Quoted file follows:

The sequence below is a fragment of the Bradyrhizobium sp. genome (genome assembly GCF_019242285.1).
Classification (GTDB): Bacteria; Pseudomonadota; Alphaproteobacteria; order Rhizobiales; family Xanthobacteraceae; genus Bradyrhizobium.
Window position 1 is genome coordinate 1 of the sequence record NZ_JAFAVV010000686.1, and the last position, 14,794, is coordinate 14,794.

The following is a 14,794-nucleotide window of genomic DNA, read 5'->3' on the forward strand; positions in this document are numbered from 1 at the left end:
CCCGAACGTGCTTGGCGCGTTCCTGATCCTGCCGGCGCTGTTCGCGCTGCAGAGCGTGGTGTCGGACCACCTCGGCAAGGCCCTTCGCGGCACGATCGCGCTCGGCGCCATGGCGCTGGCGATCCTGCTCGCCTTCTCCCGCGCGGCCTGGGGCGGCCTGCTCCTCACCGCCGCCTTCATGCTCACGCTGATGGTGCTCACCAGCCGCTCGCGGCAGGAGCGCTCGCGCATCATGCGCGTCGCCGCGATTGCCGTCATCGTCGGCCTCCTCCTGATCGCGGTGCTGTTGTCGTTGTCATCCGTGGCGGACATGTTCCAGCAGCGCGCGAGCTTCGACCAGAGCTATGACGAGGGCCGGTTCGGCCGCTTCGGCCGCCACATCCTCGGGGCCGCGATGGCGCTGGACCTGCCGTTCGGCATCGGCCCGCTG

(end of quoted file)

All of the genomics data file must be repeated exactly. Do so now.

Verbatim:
The sequence below is a fragment of the Bradyrhizobium sp. genome (genome assembly GCF_019242285.1).
Classification (GTDB): Bacteria; Pseudomonadota; Alphaproteobacteria; order Rhizobiales; family Xanthobacteraceae; genus Bradyrhizobium.
Window position 1 is genome coordinate 1 of the sequence record NZ_JAFAVV010000686.1, and the last position, 14,794, is coordinate 14,794.

The following is a 14,794-nucleotide window of genomic DNA, read 5'->3' on the forward strand; positions in this document are numbered from 1 at the left end:
CCCGAACGTGCTTGGCGCGTTCCTGATCCTGCCGGCGCTGTTCGCGCTGCAGAGCGTGGTGTCGGACCACCTCGGCAAGGCCCTTCGCGGCACGATCGCGCTCGGCGCCATGGCGCTGGCGATCCTGCTCGCCTTCTCCCGCGCGGCCTGGGGCGGCCTGCTCCTCACCGCCGCCTTCATGCTCACGCTGATGGTGCTCACCAGCCGCTCGCGGCAGGAGCGCTCGCGCATCATGCGCGTCGCCGCGATTGCCGTCATCGTCGGCCTCCTCCTGATCGCGGTGCTGTTGTCGTTGTCATCCGTGGCGGACATGTTCCAGCAGCGCGCGAGCTTCGACCAGAGCTATGACGAGGGCCGGTTCGGCCGCTTCGGCCGCCACATCCTCGGGGCCGCGATGGCGCTGGACCTGCCGTTCGGCATCGGCCCGCTG